Earlier this month, online poker giant PokerStars asked 1,000 of its European customers to select their favorite poker-themed song from a list of choices.

There were two finalists: Lady Gaga’s “Poker Face” and Motörhead’s “Ace of Spades.” And according to the announcement, Motörhead’s 1980 classic “not only won, but crushed” Gaga’s breakthrough hit from 2008.

Although this was hardly an iron-clad scientific survey, it’s an honor that probably would have pleased Motörhead founder and frontman Ian Fraser “Lemmy” Kilmister, who died of cancer at the age of 70 in December 2015. While he was not particularly renowned as a gambler, games of chance were regardless a recurring theme in many of the group’s live-fast-die-young-themed songs, most of which featured lyrics written by Kilmister.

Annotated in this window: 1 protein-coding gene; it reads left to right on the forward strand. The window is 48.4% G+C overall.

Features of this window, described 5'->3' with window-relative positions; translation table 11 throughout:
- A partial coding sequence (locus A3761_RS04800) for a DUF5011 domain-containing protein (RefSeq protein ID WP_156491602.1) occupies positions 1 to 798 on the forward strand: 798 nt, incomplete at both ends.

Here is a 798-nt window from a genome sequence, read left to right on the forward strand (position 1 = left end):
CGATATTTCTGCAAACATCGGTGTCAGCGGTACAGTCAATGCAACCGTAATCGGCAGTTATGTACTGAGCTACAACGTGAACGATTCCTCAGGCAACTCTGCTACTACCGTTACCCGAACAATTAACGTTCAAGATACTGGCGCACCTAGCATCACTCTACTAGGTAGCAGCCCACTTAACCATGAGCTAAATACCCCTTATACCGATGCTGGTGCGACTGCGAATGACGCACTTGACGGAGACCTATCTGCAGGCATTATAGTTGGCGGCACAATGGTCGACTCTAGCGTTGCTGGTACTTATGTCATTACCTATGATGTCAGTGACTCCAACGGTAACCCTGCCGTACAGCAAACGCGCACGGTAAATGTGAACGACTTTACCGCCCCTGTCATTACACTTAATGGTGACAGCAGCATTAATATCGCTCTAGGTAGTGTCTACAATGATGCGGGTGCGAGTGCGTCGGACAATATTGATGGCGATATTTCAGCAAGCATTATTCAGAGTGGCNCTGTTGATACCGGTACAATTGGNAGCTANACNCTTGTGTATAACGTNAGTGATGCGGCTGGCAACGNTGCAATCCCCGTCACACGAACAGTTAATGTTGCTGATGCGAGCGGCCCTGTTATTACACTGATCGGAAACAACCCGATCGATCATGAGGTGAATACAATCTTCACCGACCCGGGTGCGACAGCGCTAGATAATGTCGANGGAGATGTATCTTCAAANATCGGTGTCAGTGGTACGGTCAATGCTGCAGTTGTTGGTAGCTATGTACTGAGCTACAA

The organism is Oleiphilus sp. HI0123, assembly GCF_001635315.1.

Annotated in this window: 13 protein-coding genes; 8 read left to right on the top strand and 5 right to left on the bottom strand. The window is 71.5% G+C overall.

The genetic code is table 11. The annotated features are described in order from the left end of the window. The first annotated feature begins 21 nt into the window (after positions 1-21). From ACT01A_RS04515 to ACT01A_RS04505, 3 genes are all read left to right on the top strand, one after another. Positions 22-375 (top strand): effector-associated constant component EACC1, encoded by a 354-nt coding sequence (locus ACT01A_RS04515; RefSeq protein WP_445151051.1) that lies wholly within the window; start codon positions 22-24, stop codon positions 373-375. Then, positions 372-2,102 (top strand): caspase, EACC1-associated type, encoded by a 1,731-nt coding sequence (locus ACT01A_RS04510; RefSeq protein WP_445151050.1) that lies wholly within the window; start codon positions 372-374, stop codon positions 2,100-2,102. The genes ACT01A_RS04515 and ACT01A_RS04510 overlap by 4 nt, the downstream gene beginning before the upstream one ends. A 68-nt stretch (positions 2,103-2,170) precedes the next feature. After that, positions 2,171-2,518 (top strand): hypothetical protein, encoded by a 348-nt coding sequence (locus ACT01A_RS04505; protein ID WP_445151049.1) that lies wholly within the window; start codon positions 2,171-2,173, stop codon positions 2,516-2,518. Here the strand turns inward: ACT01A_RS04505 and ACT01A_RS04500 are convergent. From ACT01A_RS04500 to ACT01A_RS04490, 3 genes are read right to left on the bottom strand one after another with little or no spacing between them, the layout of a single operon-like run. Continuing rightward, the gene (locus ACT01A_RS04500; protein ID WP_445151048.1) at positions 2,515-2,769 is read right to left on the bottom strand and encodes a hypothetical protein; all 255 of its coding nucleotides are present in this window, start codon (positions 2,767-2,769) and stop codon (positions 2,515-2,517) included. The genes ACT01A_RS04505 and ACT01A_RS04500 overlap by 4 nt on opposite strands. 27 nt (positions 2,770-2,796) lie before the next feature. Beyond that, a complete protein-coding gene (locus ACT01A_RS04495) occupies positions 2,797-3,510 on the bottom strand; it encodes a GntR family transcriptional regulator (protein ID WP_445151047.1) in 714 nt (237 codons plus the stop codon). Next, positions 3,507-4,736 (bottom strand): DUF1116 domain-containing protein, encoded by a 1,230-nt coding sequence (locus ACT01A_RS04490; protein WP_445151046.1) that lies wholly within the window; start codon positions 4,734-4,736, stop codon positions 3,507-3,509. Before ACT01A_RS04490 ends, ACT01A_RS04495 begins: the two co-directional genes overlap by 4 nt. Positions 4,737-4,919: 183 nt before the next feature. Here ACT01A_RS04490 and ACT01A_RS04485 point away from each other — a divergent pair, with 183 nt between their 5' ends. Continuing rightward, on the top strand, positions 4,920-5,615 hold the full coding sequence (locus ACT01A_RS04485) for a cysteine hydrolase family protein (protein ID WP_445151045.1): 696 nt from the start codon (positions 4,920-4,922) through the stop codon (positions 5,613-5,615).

Born in Wales and raised in Liverpool, he was a rock and roll lifer, playing in a succession of rock bands and working as a roadie for Jimi Hendrix and The Move in the 1960s before finding success with the psychedelic-era band Hawkwind, whose 1972 hit “Silver Machine” he sang. Kilmister was ejected from Hawkwind in 1975 and, inspired by the MC5, immediately formed Motörhead, which went through a couple of years’ growing pains before gelling around a lineup featuring drummer Phil “Philthy Animal” Taylor (who passed away a couple of months before Kilmister) and guitarist “Fast” Eddie Clarke. That lineup created a pioneering fusion of punk and heavy metal that was a vast influence on artists ranging from Metallica to Nirvana and also was an unlikely chart success in England, where its live 1981 “No Sleep Til Hammersmith” album was No. 1.

While the trio splintered in the early 1980s, Kilmister kept the group going with different members until just weeks before his death.